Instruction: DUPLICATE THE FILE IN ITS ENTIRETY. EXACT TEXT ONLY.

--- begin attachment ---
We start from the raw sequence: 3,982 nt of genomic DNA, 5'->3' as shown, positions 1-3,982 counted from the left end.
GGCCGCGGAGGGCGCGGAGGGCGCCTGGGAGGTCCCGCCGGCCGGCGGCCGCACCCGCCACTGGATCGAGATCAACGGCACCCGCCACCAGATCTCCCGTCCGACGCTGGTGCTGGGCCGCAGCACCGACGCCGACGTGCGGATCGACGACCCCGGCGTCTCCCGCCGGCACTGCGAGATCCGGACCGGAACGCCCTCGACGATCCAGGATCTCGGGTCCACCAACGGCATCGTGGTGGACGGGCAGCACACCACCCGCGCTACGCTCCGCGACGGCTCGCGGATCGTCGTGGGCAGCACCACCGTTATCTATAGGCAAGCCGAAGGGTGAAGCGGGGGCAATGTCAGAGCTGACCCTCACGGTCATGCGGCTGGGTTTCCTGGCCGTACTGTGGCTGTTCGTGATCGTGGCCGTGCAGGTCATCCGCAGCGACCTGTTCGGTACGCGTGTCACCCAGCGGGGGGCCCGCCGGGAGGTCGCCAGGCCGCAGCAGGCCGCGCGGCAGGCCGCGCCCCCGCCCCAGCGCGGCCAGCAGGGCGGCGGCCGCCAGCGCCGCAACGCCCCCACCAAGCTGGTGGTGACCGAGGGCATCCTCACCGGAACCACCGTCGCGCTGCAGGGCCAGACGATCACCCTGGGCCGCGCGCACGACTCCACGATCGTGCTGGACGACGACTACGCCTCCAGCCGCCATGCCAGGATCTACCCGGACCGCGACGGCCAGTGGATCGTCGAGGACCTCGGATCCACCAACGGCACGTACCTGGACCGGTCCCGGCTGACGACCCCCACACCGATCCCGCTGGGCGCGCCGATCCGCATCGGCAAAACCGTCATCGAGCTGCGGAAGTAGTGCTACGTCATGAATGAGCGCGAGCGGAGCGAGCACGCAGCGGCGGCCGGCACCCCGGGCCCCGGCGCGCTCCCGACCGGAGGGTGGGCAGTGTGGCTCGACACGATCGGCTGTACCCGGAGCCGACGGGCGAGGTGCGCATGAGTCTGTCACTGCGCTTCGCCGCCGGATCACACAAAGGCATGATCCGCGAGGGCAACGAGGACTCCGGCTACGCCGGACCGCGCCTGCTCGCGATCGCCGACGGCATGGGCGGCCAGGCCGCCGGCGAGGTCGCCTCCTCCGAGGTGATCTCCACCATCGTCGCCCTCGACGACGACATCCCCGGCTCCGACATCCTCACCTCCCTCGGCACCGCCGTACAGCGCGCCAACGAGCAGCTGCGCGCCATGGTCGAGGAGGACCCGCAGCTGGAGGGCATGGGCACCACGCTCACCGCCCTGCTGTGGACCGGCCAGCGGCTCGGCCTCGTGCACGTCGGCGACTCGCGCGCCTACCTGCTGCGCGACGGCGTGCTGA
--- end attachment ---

We start from the raw sequence: 3,982 nt of genomic DNA, 5'->3' as shown, positions 1-3,982 counted from the left end.
GGCCGCGGAGGGCGCGGAGGGCGCCTGGGAGGTCCCGCCGGCCGGCGGCCGCACCCGCCACTGGATCGAGATCAACGGCACCCGCCACCAGATCTCCCGTCCGACGCTGGTGCTGGGCCGCAGCACCGACGCCGACGTGCGGATCGACGACCCCGGCGTCTCCCGCCGGCACTGCGAGATCCGGACCGGAACGCCCTCGACGATCCAGGATCTCGGGTCCACCAACGGCATCGTGGTGGACGGGCAGCACACCACCCGCGCTACGCTCCGCGACGGCTCGCGGATCGTCGTGGGCAGCACCACCGTTATCTATAGGCAAGCCGAAGGGTGAAGCGGGGGCAATGTCAGAGCTGACCCTCACGGTCATGCGGCTGGGTTTCCTGGCCGTACTGTGGCTGTTCGTGATCGTGGCCGTGCAGGTCATCCGCAGCGACCTGTTCGGTACGCGTGTCACCCAGCGGGGGGCCCGCCGGGAGGTCGCCAGGCCGCAGCAGGCCGCGCGGCAGGCCGCGCCCCCGCCCCAGCGCGGCCAGCAGGGCGGCGGCCGCCAGCGCCGCAACGCCCCCACCAAGCTGGTGGTGACCGAGGGCATCCTCACCGGAACCACCGTCGCGCTGCAGGGCCAGACGATCACCCTGGGCCGCGCGCACGACTCCACGATCGTGCTGGACGACGACTACGCCTCCAGCCGCCATGCCAGGATCTACCCGGACCGCGACGGCCAGTGGATCGTCGAGGACCTCGGATCCACCAACGGCACGTACCTGGACCGGTCCCGGCTGACGACCCCCACACCGATCCCGCTGGGCGCGCCGATCCGCATCGGCAAAACCGTCATCGAGCTGCGGAAGTAGTGCTACGTCATGAATGAGCGCGAGCGGAGCGAGCACGCAGCGGCGGCCGGCACCCCGGGCCCCGGCGCGCTCCCGACCGGAGGGTGGGCAGTGTGGCTCGACACGATCGGCTGTACCCGGAGCCGACGGGCGAGGTGCGCATGAGTCTGTCACTGCGCTTCGCCGCCGGATCACACAAAGGCATGATCCGCGAGGGCAACGAGGACTCCGGCTACGCCGGACCGCGCCTGCTCGCGATCGCCGACGGCATGGGCGGCCAGGCCGCCGGCGAGGTCGCCTCCTCCGAGGTGATCTCCACCATCGTCGCCCTCGACGACGACATCCCCGGCTCCGACATCCTCACCTCCCTCGGCACCGCCGTACAGCGCGCCAACGAGCAGCTGCGCGCCATGGTCGAGGAGGACCCGCAGCTGGAGGGCATGGGCACCACGCTCACCGCCCTGCTGTGGACCGGCCAGCGGCTCGGCCTCGTGCACGTCGGCGACTCGCGCGCCTACCTGCTGCGCGACGGCGTGCTGA